SOUTH AFRICA, CUBA STRENGTHEN HEALTH COOPERATION
South African Deputy Health Minister, Dr Joe Phaahla, on Wednesday, met his Cuban counterpart, Dr Marcia Cobas Ruiz, to evaluate existing bilateral agreements in the field of health.
The two visited Tembisa Hospital in Gauteng’s East Rand as part of a programme aimed at strengthening health cooperation between South Africa and Cuba.
Phaahla said there are approximately 900 fourth-year medical students from South Africa who are studying in Cuba, who are expected to return to the country in their final year in 2018.
He said Cuba and South Africa’s bilateral agreements date as far back as 1996 when the Health Ministry, through a bilateral agreement with the Ministry of Public Health of Cuba, initiated cooperation in the health field.
The cooperation, known as the Nelson Mandela-Fidel Castro Collaboration, consists of three elements, including the undergraduate training programme; recruitment and exchange of health professionals and academics; and exchange in biotechnological and innovation in health.
The two countries this year commemorate the 20th anniversary of the Nelson Mandela-Fidel Castro Medical Doctors’ Programme.
Phaahla said the programme was established with the aim to address the shortage of health professionals in South Africa, particularly in underserved and rural areas.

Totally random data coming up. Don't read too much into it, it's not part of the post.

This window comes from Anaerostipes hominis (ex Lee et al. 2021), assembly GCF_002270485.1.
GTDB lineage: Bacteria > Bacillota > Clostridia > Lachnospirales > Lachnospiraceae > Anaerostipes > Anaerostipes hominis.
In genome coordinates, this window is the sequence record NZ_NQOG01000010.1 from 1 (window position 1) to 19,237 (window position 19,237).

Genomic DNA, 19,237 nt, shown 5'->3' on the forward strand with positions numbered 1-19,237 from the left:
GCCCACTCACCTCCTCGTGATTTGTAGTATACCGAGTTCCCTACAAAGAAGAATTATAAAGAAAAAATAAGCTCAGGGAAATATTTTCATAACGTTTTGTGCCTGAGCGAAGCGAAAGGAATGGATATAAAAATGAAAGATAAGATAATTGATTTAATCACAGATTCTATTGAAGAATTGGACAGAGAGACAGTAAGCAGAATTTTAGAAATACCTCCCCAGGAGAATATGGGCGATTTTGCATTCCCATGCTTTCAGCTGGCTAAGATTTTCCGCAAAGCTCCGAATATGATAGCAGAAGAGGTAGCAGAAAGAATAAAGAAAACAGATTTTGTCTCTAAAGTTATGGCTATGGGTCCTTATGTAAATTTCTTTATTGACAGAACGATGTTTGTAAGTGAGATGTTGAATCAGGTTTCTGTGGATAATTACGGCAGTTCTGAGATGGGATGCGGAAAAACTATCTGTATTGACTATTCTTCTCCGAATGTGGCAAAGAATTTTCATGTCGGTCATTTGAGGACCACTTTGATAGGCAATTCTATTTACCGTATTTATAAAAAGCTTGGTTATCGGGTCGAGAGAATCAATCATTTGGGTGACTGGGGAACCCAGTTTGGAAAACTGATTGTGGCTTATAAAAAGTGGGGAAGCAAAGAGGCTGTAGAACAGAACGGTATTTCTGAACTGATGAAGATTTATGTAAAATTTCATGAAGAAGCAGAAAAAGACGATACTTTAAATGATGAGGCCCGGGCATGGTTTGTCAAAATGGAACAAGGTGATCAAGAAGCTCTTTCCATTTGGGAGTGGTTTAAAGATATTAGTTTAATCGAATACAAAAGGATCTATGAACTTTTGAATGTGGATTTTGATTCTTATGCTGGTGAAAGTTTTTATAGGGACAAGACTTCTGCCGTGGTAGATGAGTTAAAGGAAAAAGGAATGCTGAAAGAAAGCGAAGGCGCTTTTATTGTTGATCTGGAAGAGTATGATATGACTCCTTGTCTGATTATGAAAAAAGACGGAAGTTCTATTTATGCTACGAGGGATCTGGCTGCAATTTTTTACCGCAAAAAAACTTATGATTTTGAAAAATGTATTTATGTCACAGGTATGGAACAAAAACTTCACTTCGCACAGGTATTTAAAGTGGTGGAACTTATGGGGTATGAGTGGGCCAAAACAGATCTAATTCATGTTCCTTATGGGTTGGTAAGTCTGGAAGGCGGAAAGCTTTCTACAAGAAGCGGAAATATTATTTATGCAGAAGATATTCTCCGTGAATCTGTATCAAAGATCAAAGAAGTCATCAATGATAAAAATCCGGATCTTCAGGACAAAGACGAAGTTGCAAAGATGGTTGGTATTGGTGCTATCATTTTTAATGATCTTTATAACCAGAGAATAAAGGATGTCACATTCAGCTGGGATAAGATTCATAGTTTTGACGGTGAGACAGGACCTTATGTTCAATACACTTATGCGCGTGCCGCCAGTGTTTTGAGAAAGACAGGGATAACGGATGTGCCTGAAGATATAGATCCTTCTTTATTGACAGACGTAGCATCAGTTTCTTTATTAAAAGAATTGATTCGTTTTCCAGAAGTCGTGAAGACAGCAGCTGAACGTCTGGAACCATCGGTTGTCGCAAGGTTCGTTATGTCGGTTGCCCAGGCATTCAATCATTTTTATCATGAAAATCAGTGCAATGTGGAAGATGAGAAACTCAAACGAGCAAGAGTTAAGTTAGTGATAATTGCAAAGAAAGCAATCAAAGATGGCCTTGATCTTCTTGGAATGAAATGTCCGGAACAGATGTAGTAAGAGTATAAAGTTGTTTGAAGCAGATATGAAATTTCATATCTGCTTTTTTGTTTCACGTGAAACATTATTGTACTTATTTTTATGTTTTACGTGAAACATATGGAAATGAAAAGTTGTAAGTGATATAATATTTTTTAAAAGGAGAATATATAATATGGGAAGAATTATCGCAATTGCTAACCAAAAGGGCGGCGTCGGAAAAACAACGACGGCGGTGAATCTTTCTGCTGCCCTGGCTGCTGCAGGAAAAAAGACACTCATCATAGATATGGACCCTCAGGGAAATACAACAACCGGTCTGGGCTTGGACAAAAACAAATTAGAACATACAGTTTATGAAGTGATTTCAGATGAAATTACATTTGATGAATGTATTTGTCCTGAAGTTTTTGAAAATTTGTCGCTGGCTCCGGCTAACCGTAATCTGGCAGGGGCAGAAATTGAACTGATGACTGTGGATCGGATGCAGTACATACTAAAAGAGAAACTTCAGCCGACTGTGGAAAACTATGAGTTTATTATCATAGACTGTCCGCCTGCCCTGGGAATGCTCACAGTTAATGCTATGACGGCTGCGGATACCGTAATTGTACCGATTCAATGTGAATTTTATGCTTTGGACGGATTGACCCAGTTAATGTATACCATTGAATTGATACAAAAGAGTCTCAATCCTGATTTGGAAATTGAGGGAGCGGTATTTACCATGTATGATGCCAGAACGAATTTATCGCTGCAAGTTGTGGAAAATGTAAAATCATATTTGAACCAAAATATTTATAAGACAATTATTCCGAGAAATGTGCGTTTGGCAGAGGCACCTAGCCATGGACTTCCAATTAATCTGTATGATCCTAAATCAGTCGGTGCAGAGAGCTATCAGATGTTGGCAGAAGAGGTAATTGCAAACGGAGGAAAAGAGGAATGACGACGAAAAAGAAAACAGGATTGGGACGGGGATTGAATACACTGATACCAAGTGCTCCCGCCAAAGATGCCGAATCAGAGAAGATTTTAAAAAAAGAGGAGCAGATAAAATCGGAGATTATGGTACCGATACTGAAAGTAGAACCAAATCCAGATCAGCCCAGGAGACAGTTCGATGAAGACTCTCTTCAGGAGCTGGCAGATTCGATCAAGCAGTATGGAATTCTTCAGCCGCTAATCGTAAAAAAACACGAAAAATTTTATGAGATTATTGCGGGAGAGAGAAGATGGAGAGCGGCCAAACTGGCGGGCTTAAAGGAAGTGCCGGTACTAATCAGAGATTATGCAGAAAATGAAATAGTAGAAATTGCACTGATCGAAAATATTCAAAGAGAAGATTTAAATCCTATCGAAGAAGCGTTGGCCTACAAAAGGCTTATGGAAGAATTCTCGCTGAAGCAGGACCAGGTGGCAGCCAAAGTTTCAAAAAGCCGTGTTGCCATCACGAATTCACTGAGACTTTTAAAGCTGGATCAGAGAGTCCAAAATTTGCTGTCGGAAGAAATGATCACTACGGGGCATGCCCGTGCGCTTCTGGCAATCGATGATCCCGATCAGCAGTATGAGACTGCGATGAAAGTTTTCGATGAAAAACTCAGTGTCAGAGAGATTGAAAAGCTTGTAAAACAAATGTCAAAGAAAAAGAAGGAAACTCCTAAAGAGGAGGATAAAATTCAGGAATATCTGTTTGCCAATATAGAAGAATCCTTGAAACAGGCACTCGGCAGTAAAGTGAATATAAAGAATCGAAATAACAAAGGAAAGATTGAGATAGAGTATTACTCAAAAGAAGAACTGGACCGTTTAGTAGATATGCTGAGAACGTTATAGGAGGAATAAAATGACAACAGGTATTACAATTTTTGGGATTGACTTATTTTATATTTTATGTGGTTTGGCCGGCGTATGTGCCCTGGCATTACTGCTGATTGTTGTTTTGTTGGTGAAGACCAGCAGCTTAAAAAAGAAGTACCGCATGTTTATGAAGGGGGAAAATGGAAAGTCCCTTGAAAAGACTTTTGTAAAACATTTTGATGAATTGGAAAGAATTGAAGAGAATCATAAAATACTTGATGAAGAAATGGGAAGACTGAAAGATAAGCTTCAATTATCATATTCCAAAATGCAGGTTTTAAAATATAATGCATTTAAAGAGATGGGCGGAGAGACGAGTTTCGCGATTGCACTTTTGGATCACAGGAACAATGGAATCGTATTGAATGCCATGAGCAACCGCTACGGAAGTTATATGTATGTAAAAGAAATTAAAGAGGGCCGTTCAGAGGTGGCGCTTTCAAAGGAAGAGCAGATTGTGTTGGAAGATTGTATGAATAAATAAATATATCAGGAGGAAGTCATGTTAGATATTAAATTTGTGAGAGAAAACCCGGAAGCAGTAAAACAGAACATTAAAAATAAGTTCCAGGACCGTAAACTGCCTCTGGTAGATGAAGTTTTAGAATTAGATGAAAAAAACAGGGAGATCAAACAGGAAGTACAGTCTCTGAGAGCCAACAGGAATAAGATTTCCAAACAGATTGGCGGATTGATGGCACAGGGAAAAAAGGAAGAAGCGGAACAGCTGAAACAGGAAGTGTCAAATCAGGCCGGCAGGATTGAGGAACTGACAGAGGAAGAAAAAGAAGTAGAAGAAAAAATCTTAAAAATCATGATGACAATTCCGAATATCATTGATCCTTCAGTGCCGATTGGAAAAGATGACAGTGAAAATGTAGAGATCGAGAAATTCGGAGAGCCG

“South Africa has mostly enjoyed the benefits more than Cuba so far,” said the Deputy Minister.
He said the programme provides opportunities for young South Africans from rural and disadvantaged communities to be trained in the field of medicine. He said the annual intake and output of qualified doctors per annum from South African medical schools is inadequate in numbers.
“There are about 450 Cuban doctors working in many parts of South Africa In Gauteng alone, there are more than 50 of them,” he said.
At the moment, the Cuban doctors who work in South Africa are on a three-year contract. Dr Yeral Qintanal and his colleague, Dr Leticia Perez, arrived in South Africa in July this year to render medical services in Tembisa Hospital.
Qintanal said for now, they are just learning how things are done in South Africa.
“We do not have any specific programmes for now, but we are hoping to implement some of the programmes that we have in Cuba that are not necessarily done in South Africa,” said Qintanal, adding that more focus should be placed on prenatal and antenatal care.
Perez also said sometimes pregnant women have complications due to not receiving antenatal care services.
“We want to prevent such complications and increase mortality rate,” she said.
Cobas Ruiz, who also interacted with some of doctors from her country working in South Africa, said Cuba has similar cooperation with about 30 African countries, benefiting thousands of doctors who save lives in their countries of origin.
She said there are also thousands of Cuban doctors deployed across Africa.
Source: NAM NEWS NETWORK.